Privacy Freakouts

From Skydrive to Skype, We’re Not Safe From Microsoft’s Hairy Eyeball

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Microsoft-owned Skype won’t come clean on whether its architecture allows for wiretaps. When it comes to Skydrive, the software giant’s cloud storage service, Microsoft is checking your ‘private’ folders, looking for swears and nudes.

Last Friday Slate reported Skype won’t comment on whether it can now eavesdrop on conversations. Ryan Gallagher wrote, “In May 2011, Microsoft bought over Skype for $8.5 billion. One month later, in June, Microsoft was granted a patent for ‘legal intercept’ technology designed to be used with VOIP services like Skype to ‘silently copy communication transmitted via the communication session.'”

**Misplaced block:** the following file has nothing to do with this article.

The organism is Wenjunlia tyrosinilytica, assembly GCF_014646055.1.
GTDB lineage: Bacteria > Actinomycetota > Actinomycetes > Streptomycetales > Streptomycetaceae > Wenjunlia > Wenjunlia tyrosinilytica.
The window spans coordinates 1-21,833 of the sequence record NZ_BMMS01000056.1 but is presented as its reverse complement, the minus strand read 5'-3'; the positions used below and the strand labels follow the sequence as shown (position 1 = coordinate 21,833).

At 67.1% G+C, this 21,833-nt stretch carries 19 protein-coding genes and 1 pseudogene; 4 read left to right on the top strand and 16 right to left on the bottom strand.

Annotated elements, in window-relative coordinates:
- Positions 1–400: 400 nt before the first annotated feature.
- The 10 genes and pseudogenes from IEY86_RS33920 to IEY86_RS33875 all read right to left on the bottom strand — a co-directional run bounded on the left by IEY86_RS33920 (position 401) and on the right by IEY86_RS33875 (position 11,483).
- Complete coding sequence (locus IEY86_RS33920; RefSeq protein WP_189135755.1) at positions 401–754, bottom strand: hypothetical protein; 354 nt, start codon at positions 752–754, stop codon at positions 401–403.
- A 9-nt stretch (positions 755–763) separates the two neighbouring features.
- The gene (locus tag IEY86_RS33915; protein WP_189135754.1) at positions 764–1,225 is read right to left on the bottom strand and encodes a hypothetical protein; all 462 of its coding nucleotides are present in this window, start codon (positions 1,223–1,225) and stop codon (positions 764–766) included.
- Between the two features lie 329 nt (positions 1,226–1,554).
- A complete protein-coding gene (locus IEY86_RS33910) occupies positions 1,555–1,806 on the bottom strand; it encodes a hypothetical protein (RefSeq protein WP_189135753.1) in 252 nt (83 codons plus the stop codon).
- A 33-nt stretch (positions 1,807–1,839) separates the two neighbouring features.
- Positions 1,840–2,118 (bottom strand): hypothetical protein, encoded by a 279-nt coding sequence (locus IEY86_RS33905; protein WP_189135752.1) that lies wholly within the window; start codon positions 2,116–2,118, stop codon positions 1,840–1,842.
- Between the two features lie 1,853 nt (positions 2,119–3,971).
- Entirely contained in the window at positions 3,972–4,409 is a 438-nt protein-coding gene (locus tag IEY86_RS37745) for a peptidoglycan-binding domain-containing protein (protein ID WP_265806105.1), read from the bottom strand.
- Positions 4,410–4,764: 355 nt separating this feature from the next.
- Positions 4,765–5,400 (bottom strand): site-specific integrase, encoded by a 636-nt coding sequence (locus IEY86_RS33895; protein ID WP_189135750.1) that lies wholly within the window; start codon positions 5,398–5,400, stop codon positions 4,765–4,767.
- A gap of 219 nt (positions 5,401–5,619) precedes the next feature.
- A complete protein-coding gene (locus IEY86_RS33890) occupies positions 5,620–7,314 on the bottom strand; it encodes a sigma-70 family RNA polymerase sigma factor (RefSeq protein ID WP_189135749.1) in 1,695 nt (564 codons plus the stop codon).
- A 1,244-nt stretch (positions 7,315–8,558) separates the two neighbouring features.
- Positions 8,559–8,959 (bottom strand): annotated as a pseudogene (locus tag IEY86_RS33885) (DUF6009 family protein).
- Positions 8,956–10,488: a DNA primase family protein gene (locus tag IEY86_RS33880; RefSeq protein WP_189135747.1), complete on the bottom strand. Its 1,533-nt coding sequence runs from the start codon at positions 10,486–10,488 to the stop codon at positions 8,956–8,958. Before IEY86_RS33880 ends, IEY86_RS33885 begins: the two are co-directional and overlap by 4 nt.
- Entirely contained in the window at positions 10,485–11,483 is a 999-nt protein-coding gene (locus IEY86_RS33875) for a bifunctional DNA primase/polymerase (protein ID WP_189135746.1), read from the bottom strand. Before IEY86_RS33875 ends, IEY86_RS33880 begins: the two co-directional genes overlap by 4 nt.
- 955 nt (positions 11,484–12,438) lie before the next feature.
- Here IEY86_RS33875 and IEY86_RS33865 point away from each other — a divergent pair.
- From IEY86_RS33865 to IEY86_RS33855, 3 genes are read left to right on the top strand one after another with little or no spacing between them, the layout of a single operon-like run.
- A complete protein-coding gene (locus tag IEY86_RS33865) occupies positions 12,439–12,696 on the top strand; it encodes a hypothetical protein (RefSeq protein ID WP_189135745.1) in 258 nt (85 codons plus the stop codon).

In spite of hacker allegations about major changes in the way Skype works after being bought by Microsoft, the company wouldn’t tell Slate anything per “company policy”–a phrase beloved by slippery P.R. folks avoiding difficult subjects.

Where Skydrive–which requires you have a Windows Live account–is concerned, however, Microsoft is definitely watching you. As reported on July 18 by Myce.com, this is what recently happened to a Dutch user, screen name “WingsOfFury,” when he discovered he could no longer use any of his Windows Live services: Read More